Dodd's new financial bill means Fed wins, consumers could lose
Unfortunately Dodd does not think he can get a bill that includes a separate consumer financial agency passed in the Senate, especially now that the Democrats no longer have a 60-vote majority. So he's backing away from his earlier stance to weaken the Federal Reserve and plans to put a new division inside the Federal Reserve, which he says will have autonomy -- but will it be enough?
When Dodd opened the committee markup of financial reform legislation in November 2009, he sang a much different tune. In his opening statement about the CFPA he said, "This proposal has been the focus of well-funded, well-orchestrated attacks from the very entities that created these problems. They argue that the CFPA is a new bureaucracy by combining the disparate and ineffective functions of various agencies. They argue that it will limit credit availability. Well, the abusive lenders and their Wall Street enablers have pretty well shut down the credit markets all by themselves."
In the past few months, Dodd tried to work with the top Republican on the Senate Banking Committee, Sen. Richard Shelby (R-Ala.). When that failed, he worked with Sen. Bob Corker (R - Tenn). Now that Dodd's given up on working out a compromise with Corker, he'll introduce a bill that's closer to the House bill but without a stand-alone CFPA.
Dealing with powerful opposition
The Federal Reserve strongly fought the idea of an independent consumer protection agency and made a strong case for keeping the Fed's consumer and regulatory power intact. Fed chairman Ben Bernanke admitted in a recent speech before the American Economic Association that he thinks regulatory failure -- not monetary policy failure -- caused housing to be overinflated. Even though the Fed didn't act in the best interest of consumers during the housing bubble, it doesn't want to give up the power it now has regarding consumer regulations.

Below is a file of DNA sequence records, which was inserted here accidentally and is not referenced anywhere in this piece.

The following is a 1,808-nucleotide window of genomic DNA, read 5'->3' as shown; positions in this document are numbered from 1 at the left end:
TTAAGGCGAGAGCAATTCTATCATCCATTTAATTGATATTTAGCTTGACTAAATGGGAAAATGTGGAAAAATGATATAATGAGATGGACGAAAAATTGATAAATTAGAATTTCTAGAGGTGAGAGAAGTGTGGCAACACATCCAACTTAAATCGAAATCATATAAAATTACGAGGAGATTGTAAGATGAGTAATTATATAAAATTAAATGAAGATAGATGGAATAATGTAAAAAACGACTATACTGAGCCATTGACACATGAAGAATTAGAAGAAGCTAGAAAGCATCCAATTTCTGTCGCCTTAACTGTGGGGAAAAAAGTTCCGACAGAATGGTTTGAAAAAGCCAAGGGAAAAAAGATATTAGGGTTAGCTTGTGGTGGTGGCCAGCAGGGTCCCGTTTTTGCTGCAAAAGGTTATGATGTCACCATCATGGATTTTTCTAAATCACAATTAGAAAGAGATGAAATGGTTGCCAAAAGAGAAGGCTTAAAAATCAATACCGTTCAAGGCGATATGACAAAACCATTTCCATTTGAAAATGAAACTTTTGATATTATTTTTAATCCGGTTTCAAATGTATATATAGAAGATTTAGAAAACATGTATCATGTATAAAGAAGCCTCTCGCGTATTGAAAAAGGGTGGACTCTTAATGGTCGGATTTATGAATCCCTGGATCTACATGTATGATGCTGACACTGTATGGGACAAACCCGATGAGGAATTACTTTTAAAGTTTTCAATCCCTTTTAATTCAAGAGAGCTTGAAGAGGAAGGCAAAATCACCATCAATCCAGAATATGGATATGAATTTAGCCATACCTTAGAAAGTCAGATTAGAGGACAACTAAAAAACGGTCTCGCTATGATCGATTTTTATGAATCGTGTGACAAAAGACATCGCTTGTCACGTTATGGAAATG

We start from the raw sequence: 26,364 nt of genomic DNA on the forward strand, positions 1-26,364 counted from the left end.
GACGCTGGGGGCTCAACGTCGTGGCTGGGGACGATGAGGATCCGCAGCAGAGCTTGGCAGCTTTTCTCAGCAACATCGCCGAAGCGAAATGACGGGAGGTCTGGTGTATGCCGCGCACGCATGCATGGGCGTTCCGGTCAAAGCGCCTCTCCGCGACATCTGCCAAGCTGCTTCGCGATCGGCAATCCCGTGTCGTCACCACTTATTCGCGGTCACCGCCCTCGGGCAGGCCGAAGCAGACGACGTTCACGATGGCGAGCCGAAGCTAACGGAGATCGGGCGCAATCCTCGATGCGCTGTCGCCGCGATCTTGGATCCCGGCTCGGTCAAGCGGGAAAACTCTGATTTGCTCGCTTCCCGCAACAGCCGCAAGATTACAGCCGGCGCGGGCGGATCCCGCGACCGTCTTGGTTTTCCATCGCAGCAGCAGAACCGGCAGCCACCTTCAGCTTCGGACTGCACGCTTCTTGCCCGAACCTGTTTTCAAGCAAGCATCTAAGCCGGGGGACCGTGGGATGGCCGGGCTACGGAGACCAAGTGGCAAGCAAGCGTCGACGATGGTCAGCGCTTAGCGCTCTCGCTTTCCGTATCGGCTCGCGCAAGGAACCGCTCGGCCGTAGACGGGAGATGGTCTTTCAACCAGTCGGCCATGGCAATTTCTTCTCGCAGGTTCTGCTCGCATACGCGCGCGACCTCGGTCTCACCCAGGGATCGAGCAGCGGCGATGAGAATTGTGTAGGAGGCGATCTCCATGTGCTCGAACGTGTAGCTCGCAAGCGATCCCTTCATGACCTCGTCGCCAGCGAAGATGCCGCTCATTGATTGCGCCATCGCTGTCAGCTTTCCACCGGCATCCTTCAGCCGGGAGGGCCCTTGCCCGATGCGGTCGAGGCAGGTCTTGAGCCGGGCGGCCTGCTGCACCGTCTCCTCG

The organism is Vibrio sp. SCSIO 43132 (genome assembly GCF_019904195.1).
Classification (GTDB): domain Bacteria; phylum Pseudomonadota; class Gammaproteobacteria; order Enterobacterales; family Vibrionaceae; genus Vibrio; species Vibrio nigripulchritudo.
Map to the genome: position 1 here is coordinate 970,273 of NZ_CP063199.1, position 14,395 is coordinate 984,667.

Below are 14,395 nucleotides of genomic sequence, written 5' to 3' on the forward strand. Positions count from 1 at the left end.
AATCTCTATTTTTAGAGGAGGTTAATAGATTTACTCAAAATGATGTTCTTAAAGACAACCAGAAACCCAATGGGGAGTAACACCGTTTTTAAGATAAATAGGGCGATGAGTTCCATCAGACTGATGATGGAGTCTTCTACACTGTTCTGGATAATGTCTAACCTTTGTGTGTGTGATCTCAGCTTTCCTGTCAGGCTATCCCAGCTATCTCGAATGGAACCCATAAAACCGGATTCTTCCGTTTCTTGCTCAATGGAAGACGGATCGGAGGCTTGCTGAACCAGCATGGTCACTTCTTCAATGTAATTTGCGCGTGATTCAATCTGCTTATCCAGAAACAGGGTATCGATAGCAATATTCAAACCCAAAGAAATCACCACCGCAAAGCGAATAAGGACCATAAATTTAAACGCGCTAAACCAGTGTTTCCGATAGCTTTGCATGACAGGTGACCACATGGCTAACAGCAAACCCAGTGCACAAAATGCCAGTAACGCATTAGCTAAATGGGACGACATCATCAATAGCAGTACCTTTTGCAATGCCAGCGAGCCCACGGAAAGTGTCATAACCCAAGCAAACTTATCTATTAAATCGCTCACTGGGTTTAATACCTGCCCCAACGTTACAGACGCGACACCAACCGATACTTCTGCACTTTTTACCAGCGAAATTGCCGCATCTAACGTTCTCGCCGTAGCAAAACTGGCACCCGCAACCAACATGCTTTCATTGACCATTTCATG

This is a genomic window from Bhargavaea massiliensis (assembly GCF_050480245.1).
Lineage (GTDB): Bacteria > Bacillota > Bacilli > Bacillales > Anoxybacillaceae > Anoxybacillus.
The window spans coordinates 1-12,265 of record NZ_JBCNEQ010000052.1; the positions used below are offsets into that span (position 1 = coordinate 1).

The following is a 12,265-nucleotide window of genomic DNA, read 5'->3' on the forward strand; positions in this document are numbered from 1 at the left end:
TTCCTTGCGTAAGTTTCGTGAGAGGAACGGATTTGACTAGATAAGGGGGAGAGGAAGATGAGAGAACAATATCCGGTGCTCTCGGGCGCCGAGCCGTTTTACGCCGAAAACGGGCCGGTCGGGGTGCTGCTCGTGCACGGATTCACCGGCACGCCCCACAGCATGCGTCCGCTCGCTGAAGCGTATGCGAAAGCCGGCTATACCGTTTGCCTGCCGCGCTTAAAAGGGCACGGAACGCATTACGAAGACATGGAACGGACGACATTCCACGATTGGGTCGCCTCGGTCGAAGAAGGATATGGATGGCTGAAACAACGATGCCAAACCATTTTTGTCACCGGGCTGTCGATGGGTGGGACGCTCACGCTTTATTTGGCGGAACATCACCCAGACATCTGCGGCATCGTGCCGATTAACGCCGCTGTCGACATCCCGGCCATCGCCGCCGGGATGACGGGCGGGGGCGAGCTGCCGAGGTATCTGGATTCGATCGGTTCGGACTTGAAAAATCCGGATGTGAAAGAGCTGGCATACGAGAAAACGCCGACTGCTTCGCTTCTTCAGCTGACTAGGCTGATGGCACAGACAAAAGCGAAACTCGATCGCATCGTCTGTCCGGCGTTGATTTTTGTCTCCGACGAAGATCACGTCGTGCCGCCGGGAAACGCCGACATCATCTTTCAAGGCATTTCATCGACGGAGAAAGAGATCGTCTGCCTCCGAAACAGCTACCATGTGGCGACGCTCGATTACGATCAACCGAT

The American Bankers Association agrees with the Fed. The ABA sent a letter in October to the House Committee on Financial Services saying the "ABA and its members support improved consumer protections. We believe this can be accomplished without tearing down the existing regulatory framework. The consumer protection problems that do exist do not justify these broad new powers proposed by the CFPA."
In November, Dodd made it clear that he thought the Fed should focus on monetary policy without the distraction of bank oversight and consumer protection. The House agreed with Dodd on the issue of stripping the Fed of consumer protection, but it left the Fed with the responsibility of supervising financial institutions that are registered with it.
Even the house bill weakened the CFPA
When the House passed its version of the financial regulation bill, it did create an independent CFPA but weakened its powers from what President Obama envisioned when he proposed the idea. The watered-down CFPA would primarily examine only the country's largest banks and just write rules that applied to other companies offering financial products.
Now it looks like the Senate bill will take this one step further and do what the banks want -- make the CFPA a division of the Fed, killing the dream of consumer advocates for an independent consumer protection agency.
So what's in the bill for consumers?
- New rules written by an autonomous Fed division for all financial companies, from payday lenders to huge megabanks
- More power for the government to crack down on risky lending programs and other activities the Fed determines are risky
- More power to seize and dismantle financial companies that are failing
- More scrutiny for derivatives and other risky financial instruments
- Shareholders given more say on pay structure and other governance issues, such as nomination of directors
Lita Epstein has written more than 25 books including The Complete Idiot's Guide to Personal Bankruptcy and The Complete Idiot's Guide to Improving Your Credit Score.